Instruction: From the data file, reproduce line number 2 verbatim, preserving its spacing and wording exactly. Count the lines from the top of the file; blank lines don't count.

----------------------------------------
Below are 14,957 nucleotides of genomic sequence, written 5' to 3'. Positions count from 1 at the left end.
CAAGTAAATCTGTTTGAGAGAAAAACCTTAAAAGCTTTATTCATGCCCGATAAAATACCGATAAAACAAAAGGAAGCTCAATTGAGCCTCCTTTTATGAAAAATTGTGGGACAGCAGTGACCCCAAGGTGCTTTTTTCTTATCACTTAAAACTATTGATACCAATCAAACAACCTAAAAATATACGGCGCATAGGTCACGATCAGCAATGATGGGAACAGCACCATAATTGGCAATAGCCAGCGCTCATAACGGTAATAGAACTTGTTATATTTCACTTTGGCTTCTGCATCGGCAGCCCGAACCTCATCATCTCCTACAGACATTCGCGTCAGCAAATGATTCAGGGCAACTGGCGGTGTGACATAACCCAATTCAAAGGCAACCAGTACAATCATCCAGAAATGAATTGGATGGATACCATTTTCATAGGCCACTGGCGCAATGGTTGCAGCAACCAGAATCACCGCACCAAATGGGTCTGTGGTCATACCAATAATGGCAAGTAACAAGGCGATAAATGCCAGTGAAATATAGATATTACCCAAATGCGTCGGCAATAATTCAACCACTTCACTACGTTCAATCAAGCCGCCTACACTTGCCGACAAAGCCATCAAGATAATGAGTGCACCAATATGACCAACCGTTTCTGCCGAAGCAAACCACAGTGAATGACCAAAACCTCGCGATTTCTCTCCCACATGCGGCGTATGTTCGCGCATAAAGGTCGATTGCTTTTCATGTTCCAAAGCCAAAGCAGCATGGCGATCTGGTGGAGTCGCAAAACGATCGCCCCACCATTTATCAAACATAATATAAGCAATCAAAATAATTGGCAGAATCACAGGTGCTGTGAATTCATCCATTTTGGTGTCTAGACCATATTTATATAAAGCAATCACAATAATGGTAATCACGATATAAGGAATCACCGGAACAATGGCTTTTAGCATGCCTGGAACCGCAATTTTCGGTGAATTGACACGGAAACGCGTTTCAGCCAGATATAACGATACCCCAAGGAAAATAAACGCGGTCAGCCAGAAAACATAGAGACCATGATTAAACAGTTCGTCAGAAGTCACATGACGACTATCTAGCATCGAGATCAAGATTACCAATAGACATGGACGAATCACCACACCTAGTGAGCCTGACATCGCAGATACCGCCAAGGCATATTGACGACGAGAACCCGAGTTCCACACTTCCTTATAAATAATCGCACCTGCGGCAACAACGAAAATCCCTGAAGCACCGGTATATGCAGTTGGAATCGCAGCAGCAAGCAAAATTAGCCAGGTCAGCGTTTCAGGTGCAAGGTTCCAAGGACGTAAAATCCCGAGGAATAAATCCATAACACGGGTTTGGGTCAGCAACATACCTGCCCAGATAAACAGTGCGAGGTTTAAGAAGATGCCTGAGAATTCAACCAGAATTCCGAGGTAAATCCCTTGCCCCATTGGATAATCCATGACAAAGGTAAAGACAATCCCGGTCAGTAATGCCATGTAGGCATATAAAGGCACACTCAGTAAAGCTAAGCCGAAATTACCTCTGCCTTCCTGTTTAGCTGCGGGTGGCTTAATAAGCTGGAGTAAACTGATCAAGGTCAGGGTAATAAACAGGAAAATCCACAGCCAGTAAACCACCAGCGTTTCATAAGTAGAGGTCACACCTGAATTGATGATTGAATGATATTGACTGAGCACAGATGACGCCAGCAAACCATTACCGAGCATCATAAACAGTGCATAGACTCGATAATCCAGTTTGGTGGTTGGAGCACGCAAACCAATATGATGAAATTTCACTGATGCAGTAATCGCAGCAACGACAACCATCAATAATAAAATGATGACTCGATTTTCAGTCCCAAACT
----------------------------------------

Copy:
CAAGTAAATCTGTTTGAGAGAAAAACCTTAAAAGCTTTATTCATGCCCGATAAAATACCGATAAAACAAAAGGAAGCTCAATTGAGCCTCCTTTTATGAAAAATTGTGGGACAGCAGTGACCCCAAGGTGCTTTTTTCTTATCACTTAAAACTATTGATACCAATCAAACAACCTAAAAATATACGGCGCATAGGTCACGATCAGCAATGATGGGAACAGCACCATAATTGGCAATAGCCAGCGCTCATAACGGTAATAGAACTTGTTATATTTCACTTTGGCTTCTGCATCGGCAGCCCGAACCTCATCATCTCCTACAGACATTCGCGTCAGCAAATGATTCAGGGCAACTGGCGGTGTGACATAACCCAATTCAAAGGCAACCAGTACAATCATCCAGAAATGAATTGGATGGATACCATTTTCATAGGCCACTGGCGCAATGGTTGCAGCAACCAGAATCACCGCACCAAATGGGTCTGTGGTCATACCAATAATGGCAAGTAACAAGGCGATAAATGCCAGTGAAATATAGATATTACCCAAATGCGTCGGCAATAATTCAACCACTTCACTACGTTCAATCAAGCCGCCTACACTTGCCGACAAAGCCATCAAGATAATGAGTGCACCAATATGACCAACCGTTTCTGCCGAAGCAAACCACAGTGAATGACCAAAACCTCGCGATTTCTCTCCCACATGCGGCGTATGTTCGCGCATAAAGGTCGATTGCTTTTCATGTTCCAAAGCCAAAGCAGCATGGCGATCTGGTGGAGTCGCAAAACGATCGCCCCACCATTTATCAAACATAATATAAGCAATCAAAATAATTGGCAGAATCACAGGTGCTGTGAATTCATCCATTTTGGTGTCTAGACCATATTTATATAAAGCAATCACAATAATGGTAATCACGATATAAGGAATCACCGGAACAATGGCTTTTAGCATGCCTGGAACCGCAATTTTCGGTGAATTGACACGGAAACGCGTTTCAGCCAGATATAACGATACCCCAAGGAAAATAAACGCGGTCAGCCAGAAAACATAGAGACCATGATTAAACAGTTCGTCAGAAGTCACATGACGACTATCTAGCATCGAGATCAAGATTACCAATAGACATGGACGAATCACCACACCTAGTGAGCCTGACATCGCAGATACCGCCAAGGCATATTGACGACGAGAACCCGAGTTCCACACTTCCTTATAAATAATCGCACCTGCGGCAACAACGAAAATCCCTGAAGCACCGGTATATGCAGTTGGAATCGCAGCAGCAAGCAAAATTAGCCAGGTCAGCGTTTCAGGTGCAAGGTTCCAAGGACGTAAAATCCCGAGGAATAAATCCATAACACGGGTTTGGGTCAGCAACATACCTGCCCAGATAAACAGTGCGAGGTTTAAGAAGATGCCTGAGAATTCAACCAGAATTCCGAGGTAAATCCCTTGCCCCATTGGATAATCCATGACAAAGGTAAAGACAATCCCGGTCAGTAATGCCATGTAGGCATATAAAGGCACACTCAGTAAAGCTAAGCCGAAATTACCTCTGCCTTCCTGTTTAGCTGCGGGTGGCTTAATAAGCTGGAGTAAACTGATCAAGGTCAGGGTAATAAACAGGAAAATCCACAGCCAGTAAACCACCAGCGTTTCATAAGTAGAGGTCACACCTGAATTGATGATTGAATGATATTGACTGAGCACAGATGACGCCAGCAAACCATTACCGAGCATCATAAACAGTGCATAGACTCGATAATCCAGTTTGGTGGTTGGAGCACGCAAACCAATATGATGAAATTTCACTGATGCAGTAATCGCAGCAACGACAACCATCAATAATAAAATGATGACTCGATTTTCAGTCCCAAACT